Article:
Issue 28 / 23 July 2012

THE rule of halves applies in Australia. Half of those with high blood pressure are not aware of it, half of those who are aware of it are not at optimal blood pressure levels.

For every Australian known to have diabetes there is another with impaired glucose tolerance who is also at risk of complications. We can and should do better, but how?

We are better than most countries at opportunistic screening for cardiovascular risk factors in general practice and, on average, Australians visit a GP several times a year.

But this disguises the fact that many average Australians never visit a doctor. To reach those with undiagnosed modifiable risk factors we need to cast the net beyond the general practice clinic.

A recent campaign by pharmacies in Portugal to encourage customers to have their blood pressure and cholesterol measured in-store found almost half who participated had a high risk of developing a fatal cardiovascular event in the next 10 years. Could health testing in Australian pharmacies be the way to break the rule of halves?

Pharmacists are trusted as a reliable source of health information. They are trained in health and disease, arguably underutilised and capable of doing far more than labelling medication boxes.

Pharmacies are everywhere in urban and regional settings. Cardiovascular risk evaluation in pharmacies is amenable to guideline-based decision support.

There is no doubt that pharmacy testing could be part of the answer. Many Australian pharmacies already offer blood pressure testing and other services.

Ideally, screening for cardiovascular risk factors should target the right people. It should be cost-effective and provide users with a diagnosis as well as a solution by integrating them with the mainstream health system.

The “right people” are more likely to be disadvantaged, rural and remote dwellers, or employed middle-aged blue-collar men.

But the cost-effectiveness of such a venture depends not just on accurate targeting but the level of screening provided and the outcomes that occur. For example, a simple validated questionnaire such as the AusDrisk, developed in the course of the AusDiab study, provides a high yield of people with previously undiagnosed diabetes.

But there are some worrying aspects of pharmacy testing.

Absolute risk assessment, now recommended for all adult Australians, requires blood pressure and cholesterol testing among other things. The former requires a quiet, familiar setting, with evidence of overdiagnosis of hypertension when done in shopping centres.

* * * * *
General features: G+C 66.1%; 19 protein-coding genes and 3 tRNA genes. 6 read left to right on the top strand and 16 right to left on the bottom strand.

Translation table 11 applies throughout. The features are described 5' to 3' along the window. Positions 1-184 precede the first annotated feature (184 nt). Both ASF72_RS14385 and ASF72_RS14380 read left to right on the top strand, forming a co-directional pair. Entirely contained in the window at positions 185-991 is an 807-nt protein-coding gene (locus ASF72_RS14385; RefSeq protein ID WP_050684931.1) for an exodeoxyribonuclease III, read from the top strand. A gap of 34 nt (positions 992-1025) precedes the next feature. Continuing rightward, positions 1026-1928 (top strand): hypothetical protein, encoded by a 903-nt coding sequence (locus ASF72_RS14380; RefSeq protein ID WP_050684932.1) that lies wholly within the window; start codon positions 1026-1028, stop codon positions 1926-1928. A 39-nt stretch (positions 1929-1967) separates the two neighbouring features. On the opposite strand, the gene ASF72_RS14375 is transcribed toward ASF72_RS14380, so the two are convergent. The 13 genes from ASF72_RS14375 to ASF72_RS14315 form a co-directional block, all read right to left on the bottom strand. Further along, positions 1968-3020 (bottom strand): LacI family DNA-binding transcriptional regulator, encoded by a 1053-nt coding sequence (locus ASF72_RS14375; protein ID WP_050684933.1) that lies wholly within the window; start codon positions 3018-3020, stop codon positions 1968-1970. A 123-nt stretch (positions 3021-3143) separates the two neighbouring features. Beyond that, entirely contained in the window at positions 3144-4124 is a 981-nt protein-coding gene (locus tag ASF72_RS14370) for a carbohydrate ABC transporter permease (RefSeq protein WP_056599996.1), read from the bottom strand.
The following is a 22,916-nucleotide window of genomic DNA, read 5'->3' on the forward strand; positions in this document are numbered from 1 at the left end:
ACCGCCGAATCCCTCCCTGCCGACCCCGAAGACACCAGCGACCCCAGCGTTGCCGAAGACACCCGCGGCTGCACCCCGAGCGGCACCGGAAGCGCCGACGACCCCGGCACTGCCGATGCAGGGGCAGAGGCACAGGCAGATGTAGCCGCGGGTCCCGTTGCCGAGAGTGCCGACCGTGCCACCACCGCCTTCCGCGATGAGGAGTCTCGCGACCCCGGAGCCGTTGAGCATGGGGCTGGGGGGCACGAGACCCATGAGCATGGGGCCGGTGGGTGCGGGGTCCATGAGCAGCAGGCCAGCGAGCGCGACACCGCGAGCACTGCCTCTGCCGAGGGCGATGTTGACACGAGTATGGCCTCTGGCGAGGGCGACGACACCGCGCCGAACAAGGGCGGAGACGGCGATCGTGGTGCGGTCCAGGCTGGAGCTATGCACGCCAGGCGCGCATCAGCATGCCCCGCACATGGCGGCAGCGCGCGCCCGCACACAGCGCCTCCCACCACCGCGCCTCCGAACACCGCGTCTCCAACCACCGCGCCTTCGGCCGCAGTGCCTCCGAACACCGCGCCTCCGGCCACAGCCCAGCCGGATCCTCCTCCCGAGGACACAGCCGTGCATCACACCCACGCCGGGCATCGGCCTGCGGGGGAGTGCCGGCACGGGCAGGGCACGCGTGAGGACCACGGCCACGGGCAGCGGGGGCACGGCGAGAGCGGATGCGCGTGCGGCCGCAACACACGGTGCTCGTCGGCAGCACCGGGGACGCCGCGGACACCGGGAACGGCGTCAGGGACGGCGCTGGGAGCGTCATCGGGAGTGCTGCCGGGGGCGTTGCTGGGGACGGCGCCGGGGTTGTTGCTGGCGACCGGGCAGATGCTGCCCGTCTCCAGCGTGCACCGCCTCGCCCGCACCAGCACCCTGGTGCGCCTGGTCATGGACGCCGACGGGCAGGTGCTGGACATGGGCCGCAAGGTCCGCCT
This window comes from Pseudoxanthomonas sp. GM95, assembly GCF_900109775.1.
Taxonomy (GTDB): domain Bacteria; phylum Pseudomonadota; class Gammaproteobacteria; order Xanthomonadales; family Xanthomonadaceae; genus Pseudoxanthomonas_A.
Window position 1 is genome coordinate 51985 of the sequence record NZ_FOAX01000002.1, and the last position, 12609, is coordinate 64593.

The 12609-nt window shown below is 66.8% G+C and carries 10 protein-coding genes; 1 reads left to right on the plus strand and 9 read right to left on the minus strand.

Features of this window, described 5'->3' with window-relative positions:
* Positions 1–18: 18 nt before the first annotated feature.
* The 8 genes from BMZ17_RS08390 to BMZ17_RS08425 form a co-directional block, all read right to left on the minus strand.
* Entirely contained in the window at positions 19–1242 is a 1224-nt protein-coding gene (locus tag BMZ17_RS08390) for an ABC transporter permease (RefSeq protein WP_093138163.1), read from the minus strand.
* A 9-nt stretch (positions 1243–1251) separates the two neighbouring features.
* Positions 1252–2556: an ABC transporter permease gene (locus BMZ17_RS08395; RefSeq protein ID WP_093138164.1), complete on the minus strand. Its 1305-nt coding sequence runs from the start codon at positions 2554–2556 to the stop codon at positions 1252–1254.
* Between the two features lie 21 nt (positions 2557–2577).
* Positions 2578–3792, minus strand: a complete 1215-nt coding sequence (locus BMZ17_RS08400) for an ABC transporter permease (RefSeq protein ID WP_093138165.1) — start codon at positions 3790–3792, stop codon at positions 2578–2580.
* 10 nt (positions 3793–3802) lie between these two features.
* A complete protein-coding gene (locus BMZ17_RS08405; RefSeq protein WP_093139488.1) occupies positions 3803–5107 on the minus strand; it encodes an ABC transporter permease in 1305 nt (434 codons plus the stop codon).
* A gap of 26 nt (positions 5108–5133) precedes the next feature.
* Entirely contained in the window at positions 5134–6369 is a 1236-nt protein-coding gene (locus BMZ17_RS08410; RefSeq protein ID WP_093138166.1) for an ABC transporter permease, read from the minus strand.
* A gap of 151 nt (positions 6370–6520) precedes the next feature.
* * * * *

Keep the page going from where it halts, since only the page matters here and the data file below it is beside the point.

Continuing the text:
Public screening also attracts the “worried well” who may not need testing or may present for screening too often, reducing the efficiency of the service in identifying new cases.

More importantly, the most likely advice a pharmacist will give on identifying an individual apparently at high risk is to “go and see your doctor”.

Our experience is that people respond to this advice in one of three ways. Some follow the recommendation sooner or later, some try their own measures to address the problem whether informed or ill informed, and some deny that a problem exists.

The key to effective risk reduction is to provide an immediate solution. Risk screening without risk reduction can be worse than none at all.

It is feasible, though time consuming, for a pharmacist to provide the counselling on lifestyle and other proven measures for risk reduction and make the follow-up appointments with a GP.

The pharmacist also needs to avoid the temptation to recommend the many products sold in pharmacies that are not evidence-based, will not and cannot achieve the claims to reduce weight, normalise cholesterol, or whatever. In fact, I think these products should be removed from pharmacy shelves, but that is a matter for the regulators.

Regulation is another consideration. It is not easy to provide pathology services out of the laboratory environment and meet regulatory requirements.

Medicolegal issues also need to be taken into account. Risk evaluation is never black or white. Eventually, there will be someone who, soon after being reassured by a healthy result, will die of a heart attack during strenuous exertion.